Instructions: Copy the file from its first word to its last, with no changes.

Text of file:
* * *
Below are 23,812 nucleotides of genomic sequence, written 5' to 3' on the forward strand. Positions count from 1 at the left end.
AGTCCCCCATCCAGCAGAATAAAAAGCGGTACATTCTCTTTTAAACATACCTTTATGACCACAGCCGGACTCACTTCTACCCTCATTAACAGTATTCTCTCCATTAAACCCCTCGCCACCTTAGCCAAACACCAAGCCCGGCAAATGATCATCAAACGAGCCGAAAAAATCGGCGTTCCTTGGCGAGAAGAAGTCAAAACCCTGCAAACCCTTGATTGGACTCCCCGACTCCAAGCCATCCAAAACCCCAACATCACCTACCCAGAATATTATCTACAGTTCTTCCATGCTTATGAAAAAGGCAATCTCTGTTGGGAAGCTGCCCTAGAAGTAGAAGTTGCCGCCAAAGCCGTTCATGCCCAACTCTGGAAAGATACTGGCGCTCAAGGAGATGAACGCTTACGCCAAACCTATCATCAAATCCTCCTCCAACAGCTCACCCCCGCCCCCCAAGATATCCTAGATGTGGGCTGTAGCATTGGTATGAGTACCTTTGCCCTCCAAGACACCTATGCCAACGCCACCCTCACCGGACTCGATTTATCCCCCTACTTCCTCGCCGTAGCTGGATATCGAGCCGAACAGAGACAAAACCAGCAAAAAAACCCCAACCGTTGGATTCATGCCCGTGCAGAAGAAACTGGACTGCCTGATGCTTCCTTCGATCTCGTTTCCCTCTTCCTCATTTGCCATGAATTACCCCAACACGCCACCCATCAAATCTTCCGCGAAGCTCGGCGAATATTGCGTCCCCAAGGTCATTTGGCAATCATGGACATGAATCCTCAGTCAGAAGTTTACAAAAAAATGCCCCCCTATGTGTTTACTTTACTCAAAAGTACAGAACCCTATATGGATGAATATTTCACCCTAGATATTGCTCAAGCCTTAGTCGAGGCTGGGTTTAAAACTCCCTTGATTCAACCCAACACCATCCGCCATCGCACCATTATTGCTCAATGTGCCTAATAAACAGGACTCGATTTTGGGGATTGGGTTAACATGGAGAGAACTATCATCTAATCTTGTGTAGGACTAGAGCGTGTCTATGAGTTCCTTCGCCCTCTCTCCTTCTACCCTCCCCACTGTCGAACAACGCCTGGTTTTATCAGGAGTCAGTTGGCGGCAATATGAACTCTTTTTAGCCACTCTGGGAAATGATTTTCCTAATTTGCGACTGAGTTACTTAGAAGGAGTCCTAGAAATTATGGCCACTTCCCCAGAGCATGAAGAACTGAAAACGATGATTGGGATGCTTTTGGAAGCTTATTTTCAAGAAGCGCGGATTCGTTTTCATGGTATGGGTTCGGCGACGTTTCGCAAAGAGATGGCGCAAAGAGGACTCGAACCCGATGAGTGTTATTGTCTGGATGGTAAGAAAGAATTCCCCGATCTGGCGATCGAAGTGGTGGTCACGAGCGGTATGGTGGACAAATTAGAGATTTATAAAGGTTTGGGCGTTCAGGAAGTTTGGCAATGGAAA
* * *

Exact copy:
Below are 23,812 nucleotides of genomic sequence, written 5' to 3' on the forward strand. Positions count from 1 at the left end.
AGTCCCCCATCCAGCAGAATAAAAAGCGGTACATTCTCTTTTAAACATACCTTTATGACCACAGCCGGACTCACTTCTACCCTCATTAACAGTATTCTCTCCATTAAACCCCTCGCCACCTTAGCCAAACACCAAGCCCGGCAAATGATCATCAAACGAGCCGAAAAAATCGGCGTTCCTTGGCGAGAAGAAGTCAAAACCCTGCAAACCCTTGATTGGACTCCCCGACTCCAAGCCATCCAAAACCCCAACATCACCTACCCAGAATATTATCTACAGTTCTTCCATGCTTATGAAAAAGGCAATCTCTGTTGGGAAGCTGCCCTAGAAGTAGAAGTTGCCGCCAAAGCCGTTCATGCCCAACTCTGGAAAGATACTGGCGCTCAAGGAGATGAACGCTTACGCCAAACCTATCATCAAATCCTCCTCCAACAGCTCACCCCCGCCCCCCAAGATATCCTAGATGTGGGCTGTAGCATTGGTATGAGTACCTTTGCCCTCCAAGACACCTATGCCAACGCCACCCTCACCGGACTCGATTTATCCCCCTACTTCCTCGCCGTAGCTGGATATCGAGCCGAACAGAGACAAAACCAGCAAAAAAACCCCAACCGTTGGATTCATGCCCGTGCAGAAGAAACTGGACTGCCTGATGCTTCCTTCGATCTCGTTTCCCTCTTCCTCATTTGCCATGAATTACCCCAACACGCCACCCATCAAATCTTCCGCGAAGCTCGGCGAATATTGCGTCCCCAAGGTCATTTGGCAATCATGGACATGAATCCTCAGTCAGAAGTTTACAAAAAAATGCCCCCCTATGTGTTTACTTTACTCAAAAGTACAGAACCCTATATGGATGAATATTTCACCCTAGATATTGCTCAAGCCTTAGTCGAGGCTGGGTTTAAAACTCCCTTGATTCAACCCAACACCATCCGCCATCGCACCATTATTGCTCAATGTGCCTAATAAACAGGACTCGATTTTGGGGATTGGGTTAACATGGAGAGAACTATCATCTAATCTTGTGTAGGACTAGAGCGTGTCTATGAGTTCCTTCGCCCTCTCTCCTTCTACCCTCCCCACTGTCGAACAACGCCTGGTTTTATCAGGAGTCAGTTGGCGGCAATATGAACTCTTTTTAGCCACTCTGGGAAATGATTTTCCTAATTTGCGACTGAGTTACTTAGAAGGAGTCCTAGAAATTATGGCCACTTCCCCAGAGCATGAAGAACTGAAAACGATGATTGGGATGCTTTTGGAAGCTTATTTTCAAGAAGCGCGGATTCGTTTTCATGGTATGGGTTCGGCGACGTTTCGCAAAGAGATGGCGCAAAGAGGACTCGAACCCGATGAGTGTTATTGTCTGGATGGTAAGAAAGAATTCCCCGATCTGGCGATCGAAGTGGTGGTCACGAGCGGTATGGTGGACAAATTAGAGATTTATAAAGGTTTGGGCGTTCAGGAAGTTTGGCAATGGAAA